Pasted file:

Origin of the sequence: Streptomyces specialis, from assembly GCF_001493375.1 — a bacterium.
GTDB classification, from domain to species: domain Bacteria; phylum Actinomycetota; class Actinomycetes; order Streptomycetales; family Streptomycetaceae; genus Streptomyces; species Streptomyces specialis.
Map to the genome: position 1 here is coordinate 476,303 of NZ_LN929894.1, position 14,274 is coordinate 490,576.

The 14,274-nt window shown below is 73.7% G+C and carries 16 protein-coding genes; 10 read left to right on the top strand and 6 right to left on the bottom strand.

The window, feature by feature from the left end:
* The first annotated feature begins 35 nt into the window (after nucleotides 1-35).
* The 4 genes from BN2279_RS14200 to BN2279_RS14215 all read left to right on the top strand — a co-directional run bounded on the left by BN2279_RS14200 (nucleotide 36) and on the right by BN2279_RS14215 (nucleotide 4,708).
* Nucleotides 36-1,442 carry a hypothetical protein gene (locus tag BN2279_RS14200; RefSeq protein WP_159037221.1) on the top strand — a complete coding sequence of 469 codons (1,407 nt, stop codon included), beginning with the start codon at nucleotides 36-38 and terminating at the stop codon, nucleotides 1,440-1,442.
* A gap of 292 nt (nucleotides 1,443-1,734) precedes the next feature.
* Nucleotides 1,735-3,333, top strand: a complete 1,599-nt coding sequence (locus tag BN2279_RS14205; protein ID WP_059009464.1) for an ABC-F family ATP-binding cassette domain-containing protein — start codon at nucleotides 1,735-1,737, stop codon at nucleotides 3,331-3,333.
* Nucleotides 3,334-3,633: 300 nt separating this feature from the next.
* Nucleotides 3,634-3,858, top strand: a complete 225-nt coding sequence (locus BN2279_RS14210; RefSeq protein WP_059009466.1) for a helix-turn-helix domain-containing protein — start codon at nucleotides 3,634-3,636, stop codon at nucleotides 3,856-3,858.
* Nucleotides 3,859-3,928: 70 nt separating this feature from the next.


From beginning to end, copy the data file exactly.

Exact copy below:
Origin of the sequence: Streptomyces specialis, from assembly GCF_001493375.1 — a bacterium.
GTDB classification, from domain to species: domain Bacteria; phylum Actinomycetota; class Actinomycetes; order Streptomycetales; family Streptomycetaceae; genus Streptomyces; species Streptomyces specialis.
Map to the genome: position 1 here is coordinate 476,303 of NZ_LN929894.1, position 14,274 is coordinate 490,576.

The 14,274-nt window shown below is 73.7% G+C and carries 16 protein-coding genes; 10 read left to right on the top strand and 6 right to left on the bottom strand.

The window, feature by feature from the left end:
* The first annotated feature begins 35 nt into the window (after nucleotides 1-35).
* The 4 genes from BN2279_RS14200 to BN2279_RS14215 all read left to right on the top strand — a co-directional run bounded on the left by BN2279_RS14200 (nucleotide 36) and on the right by BN2279_RS14215 (nucleotide 4,708).
* Nucleotides 36-1,442 carry a hypothetical protein gene (locus tag BN2279_RS14200; RefSeq protein WP_159037221.1) on the top strand — a complete coding sequence of 469 codons (1,407 nt, stop codon included), beginning with the start codon at nucleotides 36-38 and terminating at the stop codon, nucleotides 1,440-1,442.
* A gap of 292 nt (nucleotides 1,443-1,734) precedes the next feature.
* Nucleotides 1,735-3,333, top strand: a complete 1,599-nt coding sequence (locus tag BN2279_RS14205; protein ID WP_059009464.1) for an ABC-F family ATP-binding cassette domain-containing protein — start codon at nucleotides 1,735-1,737, stop codon at nucleotides 3,331-3,333.
* Nucleotides 3,334-3,633: 300 nt separating this feature from the next.
* Nucleotides 3,634-3,858, top strand: a complete 225-nt coding sequence (locus BN2279_RS14210; RefSeq protein WP_059009466.1) for a helix-turn-helix domain-containing protein — start codon at nucleotides 3,634-3,636, stop codon at nucleotides 3,856-3,858.
* Nucleotides 3,859-3,928: 70 nt separating this feature from the next.